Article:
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February 2


2/7/16 Sermon on Sunday after the Meeting (text)

2/7/16 Sermon on Sunday after the Meeting

1/31/16 Sermon on Col. 3:12-16

1/17/16 Sermon on Col. 1:11-20

1/6/16 Sermon on Theophany

1/5/16 Homily at Vigil for Theophany

1/3/16 Sermon on Mark 1:1-8

12/28/15 New Photos

12/27/15 Sermon on Sunday after Nativity

12/25/15 O Silent Night - children singing

12/25/15 Sermon on Nativity

12/23/15 Homily at Royal Hours

12/22/15 Homily at Pre-Feast Vespers

12/20/15 Homily at Pre-Feast Vespers

12/20/15 Sermon on Sunday before Nativity

12/13/15 Sermon on Col. 3:4-11

12/06/15 Sermon on Eph. 6:10-17

11/29/15 Sermon on Eph. 5:9-19

11/22/15 Sermon on Sunday after the Entrance

11/21/15 Sermon on Entrance of the Theotokos

11/15/15 Sermon on Eph. 2:14-22 / Luke 10:25-37

11/08/15 Sermon on Luke 8:45-56

11/01/15 New Photos

11/01/15 Sermon on Luke 8:26-39



Dear Brothers and Sisters,

We are preparing to celebrate our Saviorís birth within the context of global, national and local chaos. We stand in the midst of violence, environmental crisis, religious extremism, poverty and death. This pervasive assault on existence is also an assault on God. Given this we can see how the context in which we anticipate and celebrate the Incarnation resembles what is recorded in the Gospels. The biblical texts tell of a violent world, personified by King Herod, seeking to destroy the Incarnate God. While angels offer praise to the Almighty their words of peace and good will among all people (Luke 2:14) appear to be of no consequence. The joy of the angels is countered with the slaughter of children. These heavenly beings, beholding for the first time God in the flesh, seem unaware that Godís only begotten son is destined to be betrayed, denied and put to death by those he has come to save. Even the Church Ė the living body of Christ Ė has over the course of its history sought after worldly power and glory and not the power and glory of its humble Savior.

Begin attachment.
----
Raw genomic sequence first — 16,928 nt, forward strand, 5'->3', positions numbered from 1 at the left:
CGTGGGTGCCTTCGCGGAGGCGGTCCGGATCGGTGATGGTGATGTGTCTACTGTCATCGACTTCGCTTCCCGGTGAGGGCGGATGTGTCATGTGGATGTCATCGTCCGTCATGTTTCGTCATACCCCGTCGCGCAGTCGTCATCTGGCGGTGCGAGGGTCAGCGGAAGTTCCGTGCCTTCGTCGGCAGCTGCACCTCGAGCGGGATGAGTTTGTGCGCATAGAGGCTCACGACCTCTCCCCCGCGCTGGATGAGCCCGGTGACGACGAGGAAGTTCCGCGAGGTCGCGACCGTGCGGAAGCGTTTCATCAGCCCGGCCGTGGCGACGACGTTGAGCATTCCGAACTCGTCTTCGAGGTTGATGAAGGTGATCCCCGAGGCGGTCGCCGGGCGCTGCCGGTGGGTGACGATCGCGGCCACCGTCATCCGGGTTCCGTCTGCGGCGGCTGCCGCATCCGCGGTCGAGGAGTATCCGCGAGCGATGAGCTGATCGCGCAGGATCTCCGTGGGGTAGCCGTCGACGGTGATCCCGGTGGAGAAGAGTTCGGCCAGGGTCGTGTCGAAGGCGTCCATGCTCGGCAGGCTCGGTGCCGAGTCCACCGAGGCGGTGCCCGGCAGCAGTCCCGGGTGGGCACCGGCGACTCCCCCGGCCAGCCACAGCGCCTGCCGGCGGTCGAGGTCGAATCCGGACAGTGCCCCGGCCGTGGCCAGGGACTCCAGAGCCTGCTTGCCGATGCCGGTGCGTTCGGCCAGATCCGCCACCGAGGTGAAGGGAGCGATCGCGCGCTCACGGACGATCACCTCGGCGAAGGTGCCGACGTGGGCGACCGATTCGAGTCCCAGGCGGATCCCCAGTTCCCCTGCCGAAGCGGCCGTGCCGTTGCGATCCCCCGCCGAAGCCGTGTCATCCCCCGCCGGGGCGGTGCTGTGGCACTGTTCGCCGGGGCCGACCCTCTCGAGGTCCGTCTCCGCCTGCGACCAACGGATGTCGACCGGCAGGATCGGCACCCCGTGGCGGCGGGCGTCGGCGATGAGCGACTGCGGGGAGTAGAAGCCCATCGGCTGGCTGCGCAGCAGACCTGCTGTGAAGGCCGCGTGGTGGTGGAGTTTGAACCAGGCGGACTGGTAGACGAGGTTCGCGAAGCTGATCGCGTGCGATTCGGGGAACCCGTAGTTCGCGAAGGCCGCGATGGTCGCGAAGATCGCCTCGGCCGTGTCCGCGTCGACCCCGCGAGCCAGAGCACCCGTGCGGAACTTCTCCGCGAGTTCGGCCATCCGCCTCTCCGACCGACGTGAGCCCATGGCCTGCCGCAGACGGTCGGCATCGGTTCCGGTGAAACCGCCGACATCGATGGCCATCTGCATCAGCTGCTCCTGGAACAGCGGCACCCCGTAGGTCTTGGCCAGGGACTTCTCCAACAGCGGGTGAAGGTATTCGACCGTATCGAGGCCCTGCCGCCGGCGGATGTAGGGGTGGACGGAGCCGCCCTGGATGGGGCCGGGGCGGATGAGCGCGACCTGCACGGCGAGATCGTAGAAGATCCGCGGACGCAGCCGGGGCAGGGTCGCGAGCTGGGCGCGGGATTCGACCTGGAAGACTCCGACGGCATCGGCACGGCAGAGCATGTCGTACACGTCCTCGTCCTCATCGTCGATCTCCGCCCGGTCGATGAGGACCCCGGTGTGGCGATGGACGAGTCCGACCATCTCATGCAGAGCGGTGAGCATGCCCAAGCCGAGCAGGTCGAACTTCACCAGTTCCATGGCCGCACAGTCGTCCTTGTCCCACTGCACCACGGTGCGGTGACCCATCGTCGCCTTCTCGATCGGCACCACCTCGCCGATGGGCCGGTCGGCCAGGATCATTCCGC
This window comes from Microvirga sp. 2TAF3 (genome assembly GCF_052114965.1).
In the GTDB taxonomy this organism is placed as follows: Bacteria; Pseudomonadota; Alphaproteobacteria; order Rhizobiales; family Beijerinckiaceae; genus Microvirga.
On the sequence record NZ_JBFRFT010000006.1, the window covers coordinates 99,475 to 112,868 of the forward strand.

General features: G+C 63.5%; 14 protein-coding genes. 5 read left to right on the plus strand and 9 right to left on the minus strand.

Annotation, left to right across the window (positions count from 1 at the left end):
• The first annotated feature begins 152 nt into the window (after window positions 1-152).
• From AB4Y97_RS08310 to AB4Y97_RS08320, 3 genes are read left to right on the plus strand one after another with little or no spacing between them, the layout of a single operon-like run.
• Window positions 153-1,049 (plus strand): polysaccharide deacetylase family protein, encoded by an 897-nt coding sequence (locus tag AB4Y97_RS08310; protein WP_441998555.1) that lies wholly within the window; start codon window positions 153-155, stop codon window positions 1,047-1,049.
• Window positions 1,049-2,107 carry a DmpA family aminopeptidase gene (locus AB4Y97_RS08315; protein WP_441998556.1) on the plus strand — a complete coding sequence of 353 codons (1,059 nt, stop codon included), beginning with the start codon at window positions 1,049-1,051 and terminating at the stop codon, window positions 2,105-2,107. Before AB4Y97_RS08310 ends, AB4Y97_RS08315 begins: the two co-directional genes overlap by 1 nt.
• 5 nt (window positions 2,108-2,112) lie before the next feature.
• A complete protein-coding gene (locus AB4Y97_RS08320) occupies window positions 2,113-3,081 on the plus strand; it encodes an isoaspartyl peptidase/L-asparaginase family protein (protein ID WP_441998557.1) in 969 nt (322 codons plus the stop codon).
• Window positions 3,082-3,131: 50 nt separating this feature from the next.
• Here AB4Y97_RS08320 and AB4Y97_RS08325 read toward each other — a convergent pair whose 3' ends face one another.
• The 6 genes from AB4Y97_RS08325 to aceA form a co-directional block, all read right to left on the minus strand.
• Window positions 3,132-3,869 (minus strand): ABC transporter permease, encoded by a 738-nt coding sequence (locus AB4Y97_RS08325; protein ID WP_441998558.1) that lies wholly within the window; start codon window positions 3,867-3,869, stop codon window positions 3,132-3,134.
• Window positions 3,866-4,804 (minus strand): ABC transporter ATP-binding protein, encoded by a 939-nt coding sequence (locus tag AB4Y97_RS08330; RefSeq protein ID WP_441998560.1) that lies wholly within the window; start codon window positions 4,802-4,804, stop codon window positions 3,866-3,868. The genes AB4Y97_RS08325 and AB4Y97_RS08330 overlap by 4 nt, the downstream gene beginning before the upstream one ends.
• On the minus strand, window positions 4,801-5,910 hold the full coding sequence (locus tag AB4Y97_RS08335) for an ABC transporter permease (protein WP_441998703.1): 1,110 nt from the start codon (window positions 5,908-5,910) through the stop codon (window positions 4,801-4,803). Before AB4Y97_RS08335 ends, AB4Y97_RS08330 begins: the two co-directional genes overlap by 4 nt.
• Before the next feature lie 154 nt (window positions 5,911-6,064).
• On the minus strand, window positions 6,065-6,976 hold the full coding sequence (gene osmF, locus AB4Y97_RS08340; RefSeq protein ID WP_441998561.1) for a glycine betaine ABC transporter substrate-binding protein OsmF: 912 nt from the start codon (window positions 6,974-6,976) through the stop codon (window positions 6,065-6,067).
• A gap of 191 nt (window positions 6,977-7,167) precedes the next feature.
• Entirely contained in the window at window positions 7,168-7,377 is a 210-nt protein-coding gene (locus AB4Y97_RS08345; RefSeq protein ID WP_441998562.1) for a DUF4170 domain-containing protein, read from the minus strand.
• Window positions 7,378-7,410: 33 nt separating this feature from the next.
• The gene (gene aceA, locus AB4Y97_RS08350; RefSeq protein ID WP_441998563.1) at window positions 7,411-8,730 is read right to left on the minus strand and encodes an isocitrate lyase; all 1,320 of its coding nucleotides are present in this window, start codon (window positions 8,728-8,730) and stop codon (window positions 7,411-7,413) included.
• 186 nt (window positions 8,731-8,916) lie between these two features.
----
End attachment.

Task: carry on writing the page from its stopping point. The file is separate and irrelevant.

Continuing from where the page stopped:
For many, including those who profess to have faith, our celebration of cosmic change and transfiguration is at best an exercise in wishful thinking that serves as a diversion from the obvious. Yet for anyone who has sought to penetrate the mystery of the Feast, our celebration leads to an encounter with both light and darkness. Our liturgical celebration is not an escape from reality but a means to acquire a new and more comprehensive understanding of reality in which every one and every thing is called to stand in newness of life beneath the headship of the incarnate Lord (Ephesians 1: 10). The liturgy of our Lordís nativity invites those with faith and those without faith to be challenged by the Incarnation. We are encouraged to embrace here and now what appears unreasonable - the joy, light and victory of God in the flesh.

In our liturgy of Christís nativity we have the opportunity to enter the depths of reality. We have the opportunity to enter the very mystery of existence where we, standing in communion with the Incarnate Savior, reveal light overcoming darkness, truth overcoming falsehood, hope overcoming despair, unity overcoming division, love overcoming hatred, life overcoming death. Only when we enter the mystery of our worship can we be assured that our Lordís birth has changed and will continue to change the world for he truly has become less so we might become more.

En agape,

Father Robert  

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